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How I Became A Flower Farmer

Updated: Jun 25, 2020

What started out as a dream for our family, turned into a business that we never saw coming. We had been talking about how we wanted to spend our family time and what values and memories we wanted to give our kids. After a small spring break retreat at my sister and brother-in-law's rural home, it was clear to us what they had created was exactly what we wanted for our family.



We wanted to buy acreage close to the city where we could spend weekends unplugging from the world and reconnecting with one another. We would have a bee farm, an orchard, a berry patch, a garden and chickens. There would be fishing, hiking, four-wheeling and lazy afternoons basking in the sun. And most importantly, family time would trump everything.


As we dreamed and drafted this new plan, I decided one of the things I really wanted to incorporate was a cut flower garden. I knew nothing about cut flowers at the time... what to grow or how to go about it. I began reading everything I could get my hands on and, in the process, I stumbled onto a blog by Erin Benzakein which opened up the hidden world of small cut flower farming. After reading the stories from these farmers, I thought I could follow suit and sell a few bunches here and there to pay for my hobby but the more I planned and researched, the bigger my little flower garden grew.


I tilled up our entire backyard and filled it with little seedlings that I had started in my basement. I rented a booth at our local farmer's market and made big plans to sell all the bouquets I could grow. However, to my great disappointment, I lost all my tulips to the voles and deer, my sunflowers to the groundhog living under the neighbor's deck, and most everything else to the shady forest canopy and the thick clay soil that suffocated all signs of life. I managed to yield less than five bouquets a week that year.


I decided that I would have to find better land and more of it if I wanted to make this little business venture work. I began combing the county property map, looking for plots of farm ground and making phone calls. And then, a sweet family called me back with a "yes" to the perfect location. It was close to our home, within walking distance to the farmers' market and, best of all, situated alongside a creek. I immediately got to work tilling and amending the soil, and planted 1000 tulips. Things looked so promising.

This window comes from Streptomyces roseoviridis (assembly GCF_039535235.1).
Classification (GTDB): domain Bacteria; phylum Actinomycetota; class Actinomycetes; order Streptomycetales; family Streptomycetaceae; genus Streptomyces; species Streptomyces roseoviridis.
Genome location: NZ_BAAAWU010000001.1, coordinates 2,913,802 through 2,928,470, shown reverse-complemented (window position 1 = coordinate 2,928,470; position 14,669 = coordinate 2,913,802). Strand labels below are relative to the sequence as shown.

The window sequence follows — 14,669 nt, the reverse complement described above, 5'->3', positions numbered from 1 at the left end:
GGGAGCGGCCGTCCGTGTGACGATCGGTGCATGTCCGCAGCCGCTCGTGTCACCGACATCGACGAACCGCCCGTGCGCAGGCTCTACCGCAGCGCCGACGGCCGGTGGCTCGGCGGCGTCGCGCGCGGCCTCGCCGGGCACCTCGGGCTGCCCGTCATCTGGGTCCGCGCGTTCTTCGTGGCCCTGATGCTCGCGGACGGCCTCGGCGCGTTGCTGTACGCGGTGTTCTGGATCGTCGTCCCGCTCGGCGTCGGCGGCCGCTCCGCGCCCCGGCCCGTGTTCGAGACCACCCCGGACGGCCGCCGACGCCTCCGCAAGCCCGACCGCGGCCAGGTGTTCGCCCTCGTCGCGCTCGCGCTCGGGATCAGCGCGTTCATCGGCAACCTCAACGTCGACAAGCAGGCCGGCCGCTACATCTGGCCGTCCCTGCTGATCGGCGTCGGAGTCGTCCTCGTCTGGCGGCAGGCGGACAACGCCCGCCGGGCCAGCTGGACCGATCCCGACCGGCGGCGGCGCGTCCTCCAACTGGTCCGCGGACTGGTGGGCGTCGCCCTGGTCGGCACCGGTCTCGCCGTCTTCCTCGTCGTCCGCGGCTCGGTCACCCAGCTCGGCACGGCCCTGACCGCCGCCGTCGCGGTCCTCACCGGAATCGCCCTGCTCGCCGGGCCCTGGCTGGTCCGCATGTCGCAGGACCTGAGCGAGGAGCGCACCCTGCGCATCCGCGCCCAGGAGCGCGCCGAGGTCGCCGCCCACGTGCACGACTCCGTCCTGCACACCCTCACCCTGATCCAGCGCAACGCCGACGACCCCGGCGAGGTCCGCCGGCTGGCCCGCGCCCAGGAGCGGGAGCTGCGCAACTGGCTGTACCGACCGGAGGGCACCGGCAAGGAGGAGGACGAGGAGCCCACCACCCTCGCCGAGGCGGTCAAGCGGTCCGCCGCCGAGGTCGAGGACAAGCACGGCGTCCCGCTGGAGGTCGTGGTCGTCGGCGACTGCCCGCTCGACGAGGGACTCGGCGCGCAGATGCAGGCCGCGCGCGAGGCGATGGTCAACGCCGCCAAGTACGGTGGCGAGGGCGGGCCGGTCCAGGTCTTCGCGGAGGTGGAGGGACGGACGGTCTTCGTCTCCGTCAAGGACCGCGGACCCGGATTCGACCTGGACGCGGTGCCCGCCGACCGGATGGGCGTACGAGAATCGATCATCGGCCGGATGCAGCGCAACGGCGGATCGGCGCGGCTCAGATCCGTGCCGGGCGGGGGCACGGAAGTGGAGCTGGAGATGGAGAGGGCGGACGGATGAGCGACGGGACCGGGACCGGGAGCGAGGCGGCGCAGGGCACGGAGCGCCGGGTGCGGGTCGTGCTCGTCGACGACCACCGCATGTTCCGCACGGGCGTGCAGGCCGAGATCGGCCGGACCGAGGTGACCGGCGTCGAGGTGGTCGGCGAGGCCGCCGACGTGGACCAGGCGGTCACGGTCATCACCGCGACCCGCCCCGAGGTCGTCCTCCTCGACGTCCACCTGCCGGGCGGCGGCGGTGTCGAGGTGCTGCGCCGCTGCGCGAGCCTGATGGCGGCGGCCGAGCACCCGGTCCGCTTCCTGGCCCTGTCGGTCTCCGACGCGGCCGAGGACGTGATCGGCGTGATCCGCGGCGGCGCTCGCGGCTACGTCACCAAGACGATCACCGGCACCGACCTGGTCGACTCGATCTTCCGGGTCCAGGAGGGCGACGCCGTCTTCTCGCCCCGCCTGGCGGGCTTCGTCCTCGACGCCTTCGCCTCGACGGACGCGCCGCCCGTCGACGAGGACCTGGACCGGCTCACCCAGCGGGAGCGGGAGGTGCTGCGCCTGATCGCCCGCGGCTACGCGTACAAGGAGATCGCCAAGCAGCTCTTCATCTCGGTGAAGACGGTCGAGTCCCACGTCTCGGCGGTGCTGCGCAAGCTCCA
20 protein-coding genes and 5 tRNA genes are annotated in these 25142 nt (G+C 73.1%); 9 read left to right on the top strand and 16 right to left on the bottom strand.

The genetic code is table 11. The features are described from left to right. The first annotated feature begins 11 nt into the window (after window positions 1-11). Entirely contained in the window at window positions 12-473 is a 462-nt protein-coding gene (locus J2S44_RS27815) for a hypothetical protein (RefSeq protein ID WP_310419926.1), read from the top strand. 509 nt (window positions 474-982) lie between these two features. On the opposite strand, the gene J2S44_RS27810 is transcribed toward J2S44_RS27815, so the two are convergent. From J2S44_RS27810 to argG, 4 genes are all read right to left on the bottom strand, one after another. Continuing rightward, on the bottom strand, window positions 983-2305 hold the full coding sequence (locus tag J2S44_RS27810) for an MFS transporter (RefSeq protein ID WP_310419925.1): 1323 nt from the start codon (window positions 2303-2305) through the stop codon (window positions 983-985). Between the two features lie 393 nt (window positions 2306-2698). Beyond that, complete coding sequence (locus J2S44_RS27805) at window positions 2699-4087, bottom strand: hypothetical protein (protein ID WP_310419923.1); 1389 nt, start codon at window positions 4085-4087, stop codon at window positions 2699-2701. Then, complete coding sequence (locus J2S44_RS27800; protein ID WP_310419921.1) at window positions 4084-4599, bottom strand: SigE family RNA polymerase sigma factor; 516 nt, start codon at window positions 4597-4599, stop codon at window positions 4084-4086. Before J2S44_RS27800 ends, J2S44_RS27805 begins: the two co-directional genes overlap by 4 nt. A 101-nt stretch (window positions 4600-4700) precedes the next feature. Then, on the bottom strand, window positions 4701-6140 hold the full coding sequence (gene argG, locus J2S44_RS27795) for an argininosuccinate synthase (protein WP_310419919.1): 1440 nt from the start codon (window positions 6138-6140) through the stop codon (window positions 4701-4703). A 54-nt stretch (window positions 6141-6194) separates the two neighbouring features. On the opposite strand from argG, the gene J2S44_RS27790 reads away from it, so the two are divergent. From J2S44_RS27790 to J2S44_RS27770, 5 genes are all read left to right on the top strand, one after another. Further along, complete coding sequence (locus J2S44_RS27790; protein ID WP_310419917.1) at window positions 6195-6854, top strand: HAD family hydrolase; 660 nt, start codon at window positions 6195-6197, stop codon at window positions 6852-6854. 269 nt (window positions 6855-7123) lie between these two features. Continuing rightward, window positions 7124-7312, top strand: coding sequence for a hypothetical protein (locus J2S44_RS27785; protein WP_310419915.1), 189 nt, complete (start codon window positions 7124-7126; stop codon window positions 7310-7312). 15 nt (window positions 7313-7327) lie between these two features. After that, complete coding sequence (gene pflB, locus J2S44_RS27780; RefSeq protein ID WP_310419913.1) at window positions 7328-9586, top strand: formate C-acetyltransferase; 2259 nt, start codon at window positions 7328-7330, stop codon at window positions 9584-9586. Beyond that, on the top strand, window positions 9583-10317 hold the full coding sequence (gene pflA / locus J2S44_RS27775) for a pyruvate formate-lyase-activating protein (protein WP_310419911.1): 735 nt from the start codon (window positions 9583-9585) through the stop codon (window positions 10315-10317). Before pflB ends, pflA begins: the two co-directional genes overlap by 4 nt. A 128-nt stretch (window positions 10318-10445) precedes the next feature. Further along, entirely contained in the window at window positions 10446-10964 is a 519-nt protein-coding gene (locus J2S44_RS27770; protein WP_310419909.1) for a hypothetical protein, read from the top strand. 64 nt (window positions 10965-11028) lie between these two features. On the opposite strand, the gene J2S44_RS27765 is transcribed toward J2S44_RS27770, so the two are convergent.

The following spring, the flood waters came and washed away nearly every last hope I had for my cut flower farm. After the water receded, I picked myself back up and started again with 1000 lilies and ranunculus. Almost as soon as I had gotten them in the ground, the flooding returned and I was forced to wade out in water up to my shins to scoop everything out of the mud and muck and bring them home. Once again, I was in the backyard trying to salvage everything I could from what seemed like another terrible growing year. Our deck was full of about 2000 seedlings that I was frantically bumping up into larger containers to buy time while I figured out my next move.



And then some good luck came our way, our neighbor stopped by and offered to make an inquiry about some land she knew about. It belonged to her parents and was previously used for cattle, but was currently sitting empty. After receiving another gracious "yes" I immediately got to work tilling and amending the soil to make a home for those 2000 seedlings, patiently waiting. I held my breath while those babies grew all summer long until finally I had enough to take to market. I sold out in record time each weekend until the first frost arrived and the market closed for the year.


It was a rocky start, to say the least, but has been an incredible ride so far. Were still farming on that borrowed land, so the chickens and berry patch and four-wheeling will have to wait. But the kids are learning so much about hard work and perseverance and family time does indeed trump everything.




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